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Leavitt v. Neven

United States District Court, D. Nevada

January 29, 2018

CODY LEAVITT, Petitioner,
DWIGHT NEVEN, et al., Respondents.



         This pro se petition for a writ of habeas corpus comes before the Court on the petitioner's motion to reopen (ECF No. 94), as well as various assorted motions. Respondents have opposed the motion to reopen (ECF No. 97), and petitioner has replied (ECF No. 99).

         Petitioner initiated this habeas action - which challenged his conviction for battery with use of a deadly weapon resulting in substantial bodily harm in state court No. C248756 - on April 14, 2012. (See ECF No. 1 & Exh. E.[1]) On August 9, 2012, the Court appointed Todd Leventhal to represent petitioner, and on September 27, 2013, Leventhal filed an amended petition (ECF No. 50). On February 3, 2015, the Court granted the respondents' motion to dismiss the amended petition after concluding that all grounds in the petition were unexhausted. (ECF No. 68.)

         On February 20, 2015, petitioner moved to withdraw Leventhal as counsel (ECF No. 70), and on March 12, 2015, petitioner moved for reconsideration of the Court's dismissal order (ECF No. 72). In the motion to reconsider, petitioner asked the Court - among other things - to stay this action while he exhausted his state court remedies. On April 8, 2015, Leventhal also moved to withdraw as counsel. (ECF No. 78.)

         On September 15, 2015, the Court granted Leventhal's motion to withdraw and denied petitioner's motion for reconsideration. (ECF No. 79). The Court noted in its order that it could not stay and abey a wholly unexhausted petition. (Id.)

         Thereafter, petitioner pursued both his direct appellate remedies in this case and a state post-conviction habeas petition, which he filed on November 3, 2015, in No. C248756. (See ECF Nos. 82 & 85; Exh. DD.) Petitioner moved to reopen the instant case on August 18, 2016, after the Nevada Court of Appeals affirmed the denial of his 2015 petition but while his direct appeal was still pending. (ECF No. 86.) On October 3, 2016, the United States Supreme Court denied petitioner's petition for writ of certiorari. (See ECF No. 90.) On March 24, 2017, the Court denied petitioner's motion to reopen on the grounds that it would not reopen this action while petitioner was exhausting his appeal. (ECF No. 92.) On May 10, 2017, petitioner filed the instant motion to reopen. (ECF No. 94.)

         The Court concludes that good cause exists to reopen this action pursuant to Federal Rule of Civil Procedure 60(b) now that petitioner has exhausted his appeal. The Court will therefore direct that this action be reopened and respondents will be ordered to answer or otherwise respond to the petition in this case.[2]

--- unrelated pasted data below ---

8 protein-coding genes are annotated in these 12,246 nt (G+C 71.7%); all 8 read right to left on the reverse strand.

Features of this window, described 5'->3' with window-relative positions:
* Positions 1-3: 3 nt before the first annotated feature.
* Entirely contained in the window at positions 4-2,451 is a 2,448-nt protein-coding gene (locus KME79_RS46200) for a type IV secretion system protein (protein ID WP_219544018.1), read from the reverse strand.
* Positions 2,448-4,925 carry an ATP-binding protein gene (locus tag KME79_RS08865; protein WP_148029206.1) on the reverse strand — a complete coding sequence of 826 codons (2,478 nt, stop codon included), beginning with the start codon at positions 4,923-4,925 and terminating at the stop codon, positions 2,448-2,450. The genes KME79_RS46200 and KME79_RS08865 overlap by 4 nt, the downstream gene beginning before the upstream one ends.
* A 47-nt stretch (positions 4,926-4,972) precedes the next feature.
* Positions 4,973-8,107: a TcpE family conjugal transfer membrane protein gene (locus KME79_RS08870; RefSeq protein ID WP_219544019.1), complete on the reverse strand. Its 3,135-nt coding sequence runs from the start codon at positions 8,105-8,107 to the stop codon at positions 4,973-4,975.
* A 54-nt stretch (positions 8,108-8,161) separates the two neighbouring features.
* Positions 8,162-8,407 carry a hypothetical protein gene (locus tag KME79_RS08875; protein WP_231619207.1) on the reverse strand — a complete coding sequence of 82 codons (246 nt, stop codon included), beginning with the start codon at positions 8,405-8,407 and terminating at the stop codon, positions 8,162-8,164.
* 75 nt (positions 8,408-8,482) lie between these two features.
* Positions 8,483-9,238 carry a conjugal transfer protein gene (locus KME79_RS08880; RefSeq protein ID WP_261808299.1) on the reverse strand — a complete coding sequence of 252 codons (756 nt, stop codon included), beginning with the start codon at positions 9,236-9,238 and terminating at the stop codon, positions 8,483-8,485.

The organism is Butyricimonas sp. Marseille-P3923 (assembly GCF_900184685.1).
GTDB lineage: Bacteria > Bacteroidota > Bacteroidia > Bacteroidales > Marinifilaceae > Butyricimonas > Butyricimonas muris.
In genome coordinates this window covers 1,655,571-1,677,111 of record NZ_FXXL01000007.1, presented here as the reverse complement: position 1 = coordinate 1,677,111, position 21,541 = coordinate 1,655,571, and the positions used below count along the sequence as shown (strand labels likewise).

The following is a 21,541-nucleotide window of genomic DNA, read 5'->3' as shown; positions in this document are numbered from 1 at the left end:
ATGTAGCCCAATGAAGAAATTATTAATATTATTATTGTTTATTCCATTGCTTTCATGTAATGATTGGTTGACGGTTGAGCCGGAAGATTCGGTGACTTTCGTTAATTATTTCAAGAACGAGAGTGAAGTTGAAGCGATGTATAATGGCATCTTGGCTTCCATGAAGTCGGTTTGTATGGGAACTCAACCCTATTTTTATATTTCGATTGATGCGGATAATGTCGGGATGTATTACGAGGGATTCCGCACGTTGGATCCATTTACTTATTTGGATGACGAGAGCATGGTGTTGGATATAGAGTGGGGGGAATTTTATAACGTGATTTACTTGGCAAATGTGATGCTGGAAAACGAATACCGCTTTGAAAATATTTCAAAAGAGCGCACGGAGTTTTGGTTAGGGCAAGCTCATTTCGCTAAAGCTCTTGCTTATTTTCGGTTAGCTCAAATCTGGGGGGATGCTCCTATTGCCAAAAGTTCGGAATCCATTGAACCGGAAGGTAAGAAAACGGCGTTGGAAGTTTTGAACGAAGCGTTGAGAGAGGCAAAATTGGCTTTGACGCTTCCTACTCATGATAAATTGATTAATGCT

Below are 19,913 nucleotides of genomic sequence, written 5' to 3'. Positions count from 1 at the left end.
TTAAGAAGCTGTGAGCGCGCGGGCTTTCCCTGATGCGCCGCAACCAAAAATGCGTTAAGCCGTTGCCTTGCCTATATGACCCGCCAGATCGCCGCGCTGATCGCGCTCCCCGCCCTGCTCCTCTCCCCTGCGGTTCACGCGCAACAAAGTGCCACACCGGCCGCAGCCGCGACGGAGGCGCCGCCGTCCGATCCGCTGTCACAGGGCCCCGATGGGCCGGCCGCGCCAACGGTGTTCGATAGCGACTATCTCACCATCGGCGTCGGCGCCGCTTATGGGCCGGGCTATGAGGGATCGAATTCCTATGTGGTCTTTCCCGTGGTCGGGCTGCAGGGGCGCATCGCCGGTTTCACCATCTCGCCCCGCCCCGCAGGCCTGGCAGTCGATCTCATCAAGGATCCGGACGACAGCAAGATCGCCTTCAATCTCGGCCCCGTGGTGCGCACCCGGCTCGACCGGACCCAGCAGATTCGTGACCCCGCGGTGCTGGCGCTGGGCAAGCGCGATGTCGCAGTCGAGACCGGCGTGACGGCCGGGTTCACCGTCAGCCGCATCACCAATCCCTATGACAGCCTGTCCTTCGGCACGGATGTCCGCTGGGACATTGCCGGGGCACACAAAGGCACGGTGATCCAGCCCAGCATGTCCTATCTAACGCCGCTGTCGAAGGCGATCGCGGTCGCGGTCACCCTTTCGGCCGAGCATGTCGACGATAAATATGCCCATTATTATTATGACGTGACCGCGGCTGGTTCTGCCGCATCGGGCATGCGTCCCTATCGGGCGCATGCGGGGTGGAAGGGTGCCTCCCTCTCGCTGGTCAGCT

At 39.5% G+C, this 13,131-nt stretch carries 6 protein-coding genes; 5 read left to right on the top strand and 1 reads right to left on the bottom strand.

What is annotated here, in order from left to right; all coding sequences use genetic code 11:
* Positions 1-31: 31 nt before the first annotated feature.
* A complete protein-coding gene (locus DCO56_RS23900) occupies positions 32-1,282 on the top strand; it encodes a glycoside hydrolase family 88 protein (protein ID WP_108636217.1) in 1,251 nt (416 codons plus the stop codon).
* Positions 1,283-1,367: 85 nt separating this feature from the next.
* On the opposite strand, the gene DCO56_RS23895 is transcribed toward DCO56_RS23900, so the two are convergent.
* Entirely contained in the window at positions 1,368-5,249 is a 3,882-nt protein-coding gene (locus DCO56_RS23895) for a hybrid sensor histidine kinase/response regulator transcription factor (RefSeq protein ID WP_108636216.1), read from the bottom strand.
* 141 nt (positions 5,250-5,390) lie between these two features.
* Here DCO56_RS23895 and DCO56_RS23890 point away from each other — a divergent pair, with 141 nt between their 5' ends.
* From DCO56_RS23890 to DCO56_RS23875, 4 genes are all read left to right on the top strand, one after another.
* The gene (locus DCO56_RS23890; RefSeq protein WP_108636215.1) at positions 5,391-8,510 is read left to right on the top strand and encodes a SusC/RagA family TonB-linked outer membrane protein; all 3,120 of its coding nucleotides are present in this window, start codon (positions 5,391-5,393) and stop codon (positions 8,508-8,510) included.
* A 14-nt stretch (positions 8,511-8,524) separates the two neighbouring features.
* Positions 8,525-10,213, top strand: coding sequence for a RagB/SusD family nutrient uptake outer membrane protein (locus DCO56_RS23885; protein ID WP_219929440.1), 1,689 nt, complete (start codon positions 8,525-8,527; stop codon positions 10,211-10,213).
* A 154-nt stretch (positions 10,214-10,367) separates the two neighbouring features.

Petitioner moves for re-appointment of counsel. (ECF No. 100). Respondents have opposed (ECF No. 103), and petitioner has replied (ECF No. 105).

         There is no constitutional right to appointed counsel for a federal habeas corpus proceeding. Pennsylvania v. Finley, 481 U.S. 551, 555 (1987); Bonin v. Vasquez, 999 F.2d 425, 428 (9th Cir.1993). The decision to appoint counsel is generally discretionary. Chaney v. Lewis, 801 F.2d 1191, 1196 (9th Cir.1986), cert. denied, 481 U.S. 1023 (1987); Bashor v. Risley, 730 F.2d 1228, 1234 (9th Cir.), cert. denied, 469 U.S. 838 (1984). However, counsel must be appointed if the complexities of the case are such that denial of counsel would amount to a denial of due process, and where the petitioner is a person of such limited education as to be incapable of fairly presenting his claims. See Chaney, 801 F.2d at 1196; see also Hawkins v. Bennett, 423 F.2d 948 (8th Cir.1970).

         Petitioner was previously appointed counsel, whom he moved to withdraw when counsel would not file a motion for reconsideration. The operative petition in this action was drafted by counsel, and petitioner has otherwise been able to fairly present his arguments. Accordingly, the Court declines to re-appoint counsel in this matter.


         Petitioner has also filed several other miscellaneous motions. After duly considering each motion, the Court concludes that petitioner's “Motion to Dismiss Opposition to Re-open” (ECF No. 101), “Motion to Strike and/or Dismiss for Failure to State Claim” (ECF No. 113), and motion seeking respondents' default (ECF No. 115) are without merit and must be denied. Petitioner's motion for leave to file (ECF No. 114) is granted. Petitioner's motions for leave to file supplemental evidence (ECF Nos. 102 & 109) are denied without prejudice.

         The Court further finds good cause to grant respondents' motions for late ...

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